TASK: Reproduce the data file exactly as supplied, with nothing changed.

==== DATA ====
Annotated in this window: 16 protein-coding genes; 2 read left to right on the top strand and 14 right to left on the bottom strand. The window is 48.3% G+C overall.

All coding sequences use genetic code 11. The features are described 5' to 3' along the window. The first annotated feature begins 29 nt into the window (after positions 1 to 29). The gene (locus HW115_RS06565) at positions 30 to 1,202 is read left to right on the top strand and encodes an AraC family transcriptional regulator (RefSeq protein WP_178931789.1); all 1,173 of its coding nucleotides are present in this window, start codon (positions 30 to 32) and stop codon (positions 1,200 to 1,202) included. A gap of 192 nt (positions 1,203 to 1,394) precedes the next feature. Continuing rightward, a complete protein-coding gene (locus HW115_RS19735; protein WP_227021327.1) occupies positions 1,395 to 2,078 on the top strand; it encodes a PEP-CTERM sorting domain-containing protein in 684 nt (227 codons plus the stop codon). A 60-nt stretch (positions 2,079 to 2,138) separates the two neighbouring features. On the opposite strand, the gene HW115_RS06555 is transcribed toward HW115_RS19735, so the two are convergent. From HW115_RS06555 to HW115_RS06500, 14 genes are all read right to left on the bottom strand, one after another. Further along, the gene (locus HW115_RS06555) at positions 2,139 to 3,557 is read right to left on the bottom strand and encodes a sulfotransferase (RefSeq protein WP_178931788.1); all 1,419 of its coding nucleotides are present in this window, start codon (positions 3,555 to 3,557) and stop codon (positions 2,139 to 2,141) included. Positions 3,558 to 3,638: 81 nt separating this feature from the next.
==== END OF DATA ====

Annotated in this window: 16 protein-coding genes; 2 read left to right on the top strand and 14 right to left on the bottom strand. The window is 48.3% G+C overall.

All coding sequences use genetic code 11. The features are described 5' to 3' along the window. The first annotated feature begins 29 nt into the window (after positions 1 to 29). The gene (locus HW115_RS06565) at positions 30 to 1,202 is read left to right on the top strand and encodes an AraC family transcriptional regulator (RefSeq protein WP_178931789.1); all 1,173 of its coding nucleotides are present in this window, start codon (positions 30 to 32) and stop codon (positions 1,200 to 1,202) included. A gap of 192 nt (positions 1,203 to 1,394) precedes the next feature. Continuing rightward, a complete protein-coding gene (locus HW115_RS19735; protein WP_227021327.1) occupies positions 1,395 to 2,078 on the top strand; it encodes a PEP-CTERM sorting domain-containing protein in 684 nt (227 codons plus the stop codon). A 60-nt stretch (positions 2,079 to 2,138) separates the two neighbouring features. On the opposite strand, the gene HW115_RS06555 is transcribed toward HW115_RS19735, so the two are convergent. From HW115_RS06555 to HW115_RS06500, 14 genes are all read right to left on the bottom strand, one after another. Further along, the gene (locus HW115_RS06555) at positions 2,139 to 3,557 is read right to left on the bottom strand and encodes a sulfotransferase (RefSeq protein WP_178931788.1); all 1,419 of its coding nucleotides are present in this window, start codon (positions 3,555 to 3,557) and stop codon (positions 2,139 to 2,141) included. Positions 3,558 to 3,638: 81 nt separating this feature from the next.